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Why Scalability Is Still the No. 1 Problem in Crypto

Security, interoperability, and scalability are arguably the biggest challenges in today’s crypto scene. The last one is particularly sensitive since it concerns retail investors and businesses. Also, it is one of the last barriers separating us from mass crypto adoption.

Nevertheless, a big challenge generally comes with an even more significant investment opportunity. Today, we will analyze the industry’s state of affairs from the angle of scalability.

Ethereum’s Show

Few will argue that Ethereum stole the show during the first half of 2021. It was when the second-largest cryptocurrency kept breaking ATH after ATH to eventually shatter $4,000 and go beyond. However, the actual development of its blockchain increased the mainstream attention to the largest crypto ecosystem.

The London hard fork and Altair upgrades lie at the heart of the blockchain. These upgrades introduced Ethereum Improvement Proposals (EIPs) to change the fee structures that users pay and miners earn. Finally, they brought the ETH burn mechanism, paving the way for Ethereum to become a deflationary asset, among others.

In October, the Altair upgrade enabled various teams to work on different aspects of the ETH chain. Their goal was to rehearse the most crucial step in the migration process to ETH 2.0 to a PoS system.

These teams are constantly growing. For instance, more than 20% of all new Web3 developers in 2021 joined the Ethereum ecosystem. By extension, this means that all these freshly-cooked experts are now working on the same challenge of scalability. This speaks volumes of this second-generation blockchain. Also, it suggests that the long-awaited working scalability solution is imminent.

On top of that, according to Vitalik Buterin:

2021 saw L2 scaling go from theory into practice for the first time. At the beginning of the year, we barely had 1-2 L2 solutions on the mainnet. In contrast, now we have this thriving Layer 2 scaling ecosystem.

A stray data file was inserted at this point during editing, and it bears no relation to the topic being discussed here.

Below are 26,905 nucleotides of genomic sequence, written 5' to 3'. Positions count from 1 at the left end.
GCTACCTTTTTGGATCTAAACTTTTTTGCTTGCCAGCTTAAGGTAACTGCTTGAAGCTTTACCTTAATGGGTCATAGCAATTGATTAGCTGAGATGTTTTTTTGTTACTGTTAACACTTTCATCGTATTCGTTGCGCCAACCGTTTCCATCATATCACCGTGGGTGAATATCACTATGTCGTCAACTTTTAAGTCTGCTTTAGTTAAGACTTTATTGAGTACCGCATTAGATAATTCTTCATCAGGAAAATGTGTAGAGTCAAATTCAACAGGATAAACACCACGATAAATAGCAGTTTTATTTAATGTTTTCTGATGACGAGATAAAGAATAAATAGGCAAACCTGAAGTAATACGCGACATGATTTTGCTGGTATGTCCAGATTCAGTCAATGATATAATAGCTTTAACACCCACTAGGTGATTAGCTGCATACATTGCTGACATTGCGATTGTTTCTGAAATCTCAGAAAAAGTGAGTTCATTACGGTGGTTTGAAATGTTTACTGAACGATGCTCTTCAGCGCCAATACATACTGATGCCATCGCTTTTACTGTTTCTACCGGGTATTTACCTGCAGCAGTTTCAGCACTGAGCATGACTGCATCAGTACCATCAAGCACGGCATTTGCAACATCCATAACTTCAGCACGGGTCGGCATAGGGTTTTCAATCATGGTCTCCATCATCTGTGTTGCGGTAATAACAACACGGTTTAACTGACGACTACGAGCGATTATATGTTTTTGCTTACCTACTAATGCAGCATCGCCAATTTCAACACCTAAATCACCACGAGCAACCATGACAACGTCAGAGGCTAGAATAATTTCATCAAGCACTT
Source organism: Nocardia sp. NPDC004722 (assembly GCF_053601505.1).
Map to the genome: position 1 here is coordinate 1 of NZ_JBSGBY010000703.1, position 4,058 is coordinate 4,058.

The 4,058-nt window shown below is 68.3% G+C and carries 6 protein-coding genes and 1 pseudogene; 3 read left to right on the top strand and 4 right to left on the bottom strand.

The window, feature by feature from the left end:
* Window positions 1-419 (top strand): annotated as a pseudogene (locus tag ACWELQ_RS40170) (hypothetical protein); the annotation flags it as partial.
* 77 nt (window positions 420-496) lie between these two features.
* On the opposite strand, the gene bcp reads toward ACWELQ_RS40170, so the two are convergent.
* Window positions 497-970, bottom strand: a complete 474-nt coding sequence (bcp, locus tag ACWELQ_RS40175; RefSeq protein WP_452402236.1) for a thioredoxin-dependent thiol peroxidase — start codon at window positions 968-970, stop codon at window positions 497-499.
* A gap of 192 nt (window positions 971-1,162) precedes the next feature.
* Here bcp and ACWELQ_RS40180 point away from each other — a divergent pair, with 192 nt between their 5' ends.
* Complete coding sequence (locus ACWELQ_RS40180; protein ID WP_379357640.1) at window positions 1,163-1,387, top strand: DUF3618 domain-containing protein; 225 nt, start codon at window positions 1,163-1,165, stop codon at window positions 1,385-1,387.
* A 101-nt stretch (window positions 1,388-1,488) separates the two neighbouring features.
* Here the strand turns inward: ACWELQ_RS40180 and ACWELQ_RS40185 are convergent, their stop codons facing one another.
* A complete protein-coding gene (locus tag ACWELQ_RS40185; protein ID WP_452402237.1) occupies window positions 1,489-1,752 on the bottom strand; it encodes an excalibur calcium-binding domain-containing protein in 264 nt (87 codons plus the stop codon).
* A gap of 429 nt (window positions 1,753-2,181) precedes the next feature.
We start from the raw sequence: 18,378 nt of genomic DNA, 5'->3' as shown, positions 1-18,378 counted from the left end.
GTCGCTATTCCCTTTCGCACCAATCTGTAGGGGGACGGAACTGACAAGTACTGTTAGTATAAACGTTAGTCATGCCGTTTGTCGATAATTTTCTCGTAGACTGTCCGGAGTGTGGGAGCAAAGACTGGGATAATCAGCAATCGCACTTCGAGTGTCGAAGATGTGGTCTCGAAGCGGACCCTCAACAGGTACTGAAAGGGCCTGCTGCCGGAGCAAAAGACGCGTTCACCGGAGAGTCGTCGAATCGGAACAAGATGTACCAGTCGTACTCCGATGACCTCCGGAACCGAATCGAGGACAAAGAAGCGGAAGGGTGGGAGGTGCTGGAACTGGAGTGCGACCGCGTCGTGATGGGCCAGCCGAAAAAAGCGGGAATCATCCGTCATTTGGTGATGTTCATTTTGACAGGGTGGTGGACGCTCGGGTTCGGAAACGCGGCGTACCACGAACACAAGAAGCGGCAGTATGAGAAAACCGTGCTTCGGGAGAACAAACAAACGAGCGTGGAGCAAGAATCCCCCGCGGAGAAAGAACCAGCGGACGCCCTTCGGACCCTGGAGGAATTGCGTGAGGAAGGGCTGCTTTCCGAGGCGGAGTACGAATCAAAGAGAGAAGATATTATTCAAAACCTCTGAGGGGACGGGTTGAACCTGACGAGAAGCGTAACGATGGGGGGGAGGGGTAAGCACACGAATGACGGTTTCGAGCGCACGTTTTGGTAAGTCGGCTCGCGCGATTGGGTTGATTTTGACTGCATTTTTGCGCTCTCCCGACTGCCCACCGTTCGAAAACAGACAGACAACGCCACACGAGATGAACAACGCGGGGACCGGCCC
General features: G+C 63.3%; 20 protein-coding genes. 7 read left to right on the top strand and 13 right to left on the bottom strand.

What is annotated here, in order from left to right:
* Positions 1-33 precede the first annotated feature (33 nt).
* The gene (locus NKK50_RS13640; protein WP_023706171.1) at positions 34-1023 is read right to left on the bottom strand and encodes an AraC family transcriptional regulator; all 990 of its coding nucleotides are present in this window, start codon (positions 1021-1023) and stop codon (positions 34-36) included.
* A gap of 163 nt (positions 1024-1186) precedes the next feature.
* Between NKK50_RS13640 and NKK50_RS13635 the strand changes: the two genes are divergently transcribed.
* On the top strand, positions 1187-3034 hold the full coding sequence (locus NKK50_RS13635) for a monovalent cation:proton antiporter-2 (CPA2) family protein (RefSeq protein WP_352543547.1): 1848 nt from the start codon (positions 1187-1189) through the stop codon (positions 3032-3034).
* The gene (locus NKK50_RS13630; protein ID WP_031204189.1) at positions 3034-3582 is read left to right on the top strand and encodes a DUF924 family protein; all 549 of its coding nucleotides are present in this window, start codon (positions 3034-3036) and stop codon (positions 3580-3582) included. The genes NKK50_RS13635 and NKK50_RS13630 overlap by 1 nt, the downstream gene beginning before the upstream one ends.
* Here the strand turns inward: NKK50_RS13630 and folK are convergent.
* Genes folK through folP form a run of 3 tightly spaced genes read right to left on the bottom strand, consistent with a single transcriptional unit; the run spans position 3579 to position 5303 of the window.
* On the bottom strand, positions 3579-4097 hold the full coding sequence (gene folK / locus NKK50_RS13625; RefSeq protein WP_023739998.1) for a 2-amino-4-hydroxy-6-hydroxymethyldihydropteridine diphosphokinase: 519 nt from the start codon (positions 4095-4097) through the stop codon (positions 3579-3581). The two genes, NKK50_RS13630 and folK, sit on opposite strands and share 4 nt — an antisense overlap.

The biggest Layer 2 projects include Arbitrum, Boba (former OMG), Loopring, Optimism, etc.

The Race to Solve Scalability

The second half of 2021 saw several leading alternative Layer 1 solutions, like Solana, Terra, or Cardano, take the stage. New-generation L1s are boasting of their better fees, speeds, and efficiency over the old scaling pioneer. Still, they are not without caveats.

Take Solana, one of the hotshots in the Ethereum killer suite. Bank of America went so far as to call it the Visa of digital assets:

“[Solana’s] ability to provide high throughput, low cost, and ease of use create a blockchain optimized for consumer use-cases like micropayments, DeFi, NFTs, decentralized networks (web3) and gaming,” Bank of America analyst Alkesh Shah wrote in the note to clients just a few weeks ago.

Therefore, it’s not surprising Solana’s native token SOL grew +9,400% last year alone. While other scaling alts, like LUNA or MATIC, soared 13,700% and 14,600%.

Jaw-dropping growth rates come with proportionally higher risks. For instance, Solana’s network went down four times in less than six months. Also, the SOL-ETH bridge lost a whopping $326M to hackers. These events might raise some glaring red flags for the more risk-averse investors.

But crypto wouldn’t be crypto if newer and more sophisticated projects wouldn’t constantly surface in every domain. Scaling and Layer 1s are by no means exceptions. For example, Hathor Network and Aleph Zero seem to take Crypto Twitter by storm. Also, they attract massive attention among investors and highlight their respective technological advantages.

How to Choose a Winning Horse in Crypto

Over 10,000 projects exist in the crypto industry by various estimates. Some call a majority of them “shitcoins” for apparent reasons. The fact we have several dozen solid projects dealing with the issue of scalability shows its importance.

Needless to say, many of the new generation Layer 1 and Layer 2 projects have their technological edge over Ethereum. As long as the latter can only deliver a measly 30 tx/s rate, ordinary crypto investors must pay hefty fees. For instance, they now pay $50-100 for a simple ERC-20 transfer.

Nevertheless, most of these advantages are still on paper. Also, alternative Layer 1s’ ecosystems are still tiny, blockchains unreliable. Lastly, the resources behind these projects cannot sustain large orders typical of the Ethereum ecosystem.

As for the investing aspect, sometimes picking the proper race circuit might be enough. However, you must do your due diligence and responsibly beforehand. Both categories of these projects obviously have pros and cons, while the potential is enormous. It’s essential to remember we are already talking about the most challenging and volatile asset class globally.

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Not keeping all of your eggs in the same basket seems like the best choice. On the other hand, over-diversification might have considerable opportunity costs, especially if the investment capital is relatively modest. Therefore, a balance between ETH and 1-2 alternative Layer-1 choices seems like a no-brainer for most.

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